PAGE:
Many cross-border e-commerce sellers have opened their deals early for Black Friday this year as the newly passed e-commerce law goes into effect next year.
China's cross-border e-commerce trade saw its turnover rise 80.6 percent from 2016 to 90.24 billion yuan (around 13 billion U.S. dollars) last year.
However, the official data shows a sharp rise in complaints related to cross-border e-commerce. Most complaints involve items like dairy products, diapers, healthcare, and cosmetic products.
The law, which is set to "protect legal rights and interests of all parties" and "maintain the market order," requires all e-commerce operators to fulfill their obligation to protect consumers' rights and interests as well as personal information, intellectual property rights (IPR), cyberspace security and environment.
Shopping sites like Ymatou and Red have rolled out promotions a week earlier with bumper discounts, as this is the last Black Friday before the new law comes into force.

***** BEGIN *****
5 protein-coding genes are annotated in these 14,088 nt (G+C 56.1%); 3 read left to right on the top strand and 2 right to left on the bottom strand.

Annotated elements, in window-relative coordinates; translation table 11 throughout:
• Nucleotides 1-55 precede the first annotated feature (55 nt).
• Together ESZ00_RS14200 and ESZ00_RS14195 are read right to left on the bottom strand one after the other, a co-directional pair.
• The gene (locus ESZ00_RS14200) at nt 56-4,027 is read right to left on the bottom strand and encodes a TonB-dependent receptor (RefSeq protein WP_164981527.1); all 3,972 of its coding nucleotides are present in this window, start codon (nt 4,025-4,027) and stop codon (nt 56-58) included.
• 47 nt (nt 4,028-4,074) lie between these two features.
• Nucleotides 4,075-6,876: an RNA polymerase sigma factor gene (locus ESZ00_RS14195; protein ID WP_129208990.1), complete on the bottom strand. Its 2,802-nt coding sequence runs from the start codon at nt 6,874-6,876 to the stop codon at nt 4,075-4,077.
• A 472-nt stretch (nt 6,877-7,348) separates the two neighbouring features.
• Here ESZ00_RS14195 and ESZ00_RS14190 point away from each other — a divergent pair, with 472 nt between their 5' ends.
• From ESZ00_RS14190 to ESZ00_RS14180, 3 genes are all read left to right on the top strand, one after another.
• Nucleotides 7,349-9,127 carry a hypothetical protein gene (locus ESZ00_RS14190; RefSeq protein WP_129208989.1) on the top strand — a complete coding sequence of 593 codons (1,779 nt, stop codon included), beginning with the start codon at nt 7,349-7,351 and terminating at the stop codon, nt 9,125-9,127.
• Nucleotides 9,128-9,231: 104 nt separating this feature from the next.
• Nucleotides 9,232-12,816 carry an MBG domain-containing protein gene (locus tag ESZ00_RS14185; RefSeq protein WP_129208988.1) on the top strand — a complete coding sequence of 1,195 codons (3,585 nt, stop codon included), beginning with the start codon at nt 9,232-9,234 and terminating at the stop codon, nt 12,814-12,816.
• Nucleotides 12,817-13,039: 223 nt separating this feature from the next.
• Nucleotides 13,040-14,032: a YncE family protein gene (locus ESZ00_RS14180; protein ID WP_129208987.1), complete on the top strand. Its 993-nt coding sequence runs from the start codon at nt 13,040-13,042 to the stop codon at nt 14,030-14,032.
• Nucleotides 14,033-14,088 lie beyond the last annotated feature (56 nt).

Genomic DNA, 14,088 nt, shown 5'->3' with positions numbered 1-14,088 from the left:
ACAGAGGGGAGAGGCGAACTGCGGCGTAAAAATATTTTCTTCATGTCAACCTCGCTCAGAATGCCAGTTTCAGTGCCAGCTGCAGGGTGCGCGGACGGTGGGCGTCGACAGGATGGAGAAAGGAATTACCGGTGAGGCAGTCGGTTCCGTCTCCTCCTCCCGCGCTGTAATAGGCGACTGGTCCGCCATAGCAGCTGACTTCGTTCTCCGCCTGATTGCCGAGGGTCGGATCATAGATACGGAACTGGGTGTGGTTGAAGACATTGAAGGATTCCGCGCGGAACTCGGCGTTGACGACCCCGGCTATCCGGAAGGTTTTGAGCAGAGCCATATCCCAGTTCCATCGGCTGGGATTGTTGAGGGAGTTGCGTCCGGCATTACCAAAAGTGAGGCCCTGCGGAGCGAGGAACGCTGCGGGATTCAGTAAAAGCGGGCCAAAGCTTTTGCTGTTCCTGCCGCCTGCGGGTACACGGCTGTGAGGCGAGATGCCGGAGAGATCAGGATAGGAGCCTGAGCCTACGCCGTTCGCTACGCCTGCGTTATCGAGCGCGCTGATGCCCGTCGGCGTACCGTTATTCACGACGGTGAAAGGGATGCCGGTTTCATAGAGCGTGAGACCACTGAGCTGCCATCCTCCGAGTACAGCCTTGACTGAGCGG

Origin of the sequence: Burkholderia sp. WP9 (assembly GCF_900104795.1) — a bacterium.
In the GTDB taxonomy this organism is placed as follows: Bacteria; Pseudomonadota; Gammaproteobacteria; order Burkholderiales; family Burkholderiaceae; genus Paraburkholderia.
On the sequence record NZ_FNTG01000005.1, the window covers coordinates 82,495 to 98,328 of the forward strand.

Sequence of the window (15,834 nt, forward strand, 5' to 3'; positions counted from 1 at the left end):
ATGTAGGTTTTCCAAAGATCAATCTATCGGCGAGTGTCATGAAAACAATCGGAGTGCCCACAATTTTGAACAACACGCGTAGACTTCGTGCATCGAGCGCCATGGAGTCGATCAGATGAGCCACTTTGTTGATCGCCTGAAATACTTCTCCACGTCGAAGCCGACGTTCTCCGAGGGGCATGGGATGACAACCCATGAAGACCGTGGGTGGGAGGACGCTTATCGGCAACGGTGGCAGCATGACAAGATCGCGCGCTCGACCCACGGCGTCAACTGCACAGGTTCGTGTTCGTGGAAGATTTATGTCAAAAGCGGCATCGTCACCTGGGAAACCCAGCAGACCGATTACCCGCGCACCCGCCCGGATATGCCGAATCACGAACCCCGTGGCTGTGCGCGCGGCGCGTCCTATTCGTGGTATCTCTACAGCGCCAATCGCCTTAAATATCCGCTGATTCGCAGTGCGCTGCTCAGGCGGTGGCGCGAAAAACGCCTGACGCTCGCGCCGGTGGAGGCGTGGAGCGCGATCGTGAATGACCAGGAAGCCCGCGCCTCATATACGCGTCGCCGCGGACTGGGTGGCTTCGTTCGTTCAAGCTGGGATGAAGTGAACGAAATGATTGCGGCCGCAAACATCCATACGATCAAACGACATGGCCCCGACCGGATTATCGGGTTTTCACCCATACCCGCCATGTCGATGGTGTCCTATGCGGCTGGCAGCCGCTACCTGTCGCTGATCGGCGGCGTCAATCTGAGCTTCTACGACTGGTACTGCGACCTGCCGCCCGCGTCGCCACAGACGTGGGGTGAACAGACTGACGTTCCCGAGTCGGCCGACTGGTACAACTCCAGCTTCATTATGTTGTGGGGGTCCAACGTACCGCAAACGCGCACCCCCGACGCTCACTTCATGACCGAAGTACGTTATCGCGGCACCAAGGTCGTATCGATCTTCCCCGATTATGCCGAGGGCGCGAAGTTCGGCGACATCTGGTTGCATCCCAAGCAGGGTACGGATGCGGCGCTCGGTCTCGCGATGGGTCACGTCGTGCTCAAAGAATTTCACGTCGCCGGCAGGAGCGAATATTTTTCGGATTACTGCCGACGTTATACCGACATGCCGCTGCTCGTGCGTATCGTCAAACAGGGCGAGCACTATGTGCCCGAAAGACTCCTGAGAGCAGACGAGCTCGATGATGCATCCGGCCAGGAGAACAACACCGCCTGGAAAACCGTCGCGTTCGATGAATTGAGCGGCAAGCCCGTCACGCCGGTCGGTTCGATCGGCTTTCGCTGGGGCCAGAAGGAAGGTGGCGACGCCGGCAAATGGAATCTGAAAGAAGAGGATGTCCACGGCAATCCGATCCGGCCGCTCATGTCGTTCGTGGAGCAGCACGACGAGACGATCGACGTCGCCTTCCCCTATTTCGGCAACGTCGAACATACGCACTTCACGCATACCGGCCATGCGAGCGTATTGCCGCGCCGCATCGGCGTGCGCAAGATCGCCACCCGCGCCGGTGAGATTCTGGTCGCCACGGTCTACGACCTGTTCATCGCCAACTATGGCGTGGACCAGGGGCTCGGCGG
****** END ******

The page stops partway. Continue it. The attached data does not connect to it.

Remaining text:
Foreign e-commerce giants are also trying hard to mine China's retail potential. Amazon, for the first time, will add Chinese customers to its global discount deals, offering over 100,000 products from Thursday to Saturday.
But some say that the new law will increase the cost of daigou. A daigou is usually an individual who shops foreign products overseas for consumers on the Chinese mainland, usually for a fee. This model will soon come under stricter regulation.
"The new law clarifies the responsibilities of e-commerce platforms, and also says that small and individual sellers will not get away with selling fake or bad-quality goods. For some e-commerce sites that rely on these individuals, the new law will be a turning point to change their business model," said Yu Yongyuan, CMO of Feiniao Group.